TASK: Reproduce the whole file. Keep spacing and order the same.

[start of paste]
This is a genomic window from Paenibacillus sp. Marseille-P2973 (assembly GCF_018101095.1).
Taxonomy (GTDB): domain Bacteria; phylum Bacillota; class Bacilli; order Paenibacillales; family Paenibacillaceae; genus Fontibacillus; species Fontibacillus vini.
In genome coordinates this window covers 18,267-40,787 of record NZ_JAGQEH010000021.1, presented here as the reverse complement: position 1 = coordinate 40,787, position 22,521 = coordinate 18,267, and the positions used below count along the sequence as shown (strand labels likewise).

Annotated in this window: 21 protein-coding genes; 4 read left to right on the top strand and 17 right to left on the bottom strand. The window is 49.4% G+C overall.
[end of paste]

This is a genomic window from Paenibacillus sp. Marseille-P2973 (assembly GCF_018101095.1).
Taxonomy (GTDB): domain Bacteria; phylum Bacillota; class Bacilli; order Paenibacillales; family Paenibacillaceae; genus Fontibacillus; species Fontibacillus vini.
In genome coordinates this window covers 18,267-40,787 of record NZ_JAGQEH010000021.1, presented here as the reverse complement: position 1 = coordinate 40,787, position 22,521 = coordinate 18,267, and the positions used below count along the sequence as shown (strand labels likewise).

Annotated in this window: 21 protein-coding genes; 4 read left to right on the top strand and 17 right to left on the bottom strand. The window is 49.4% G+C overall.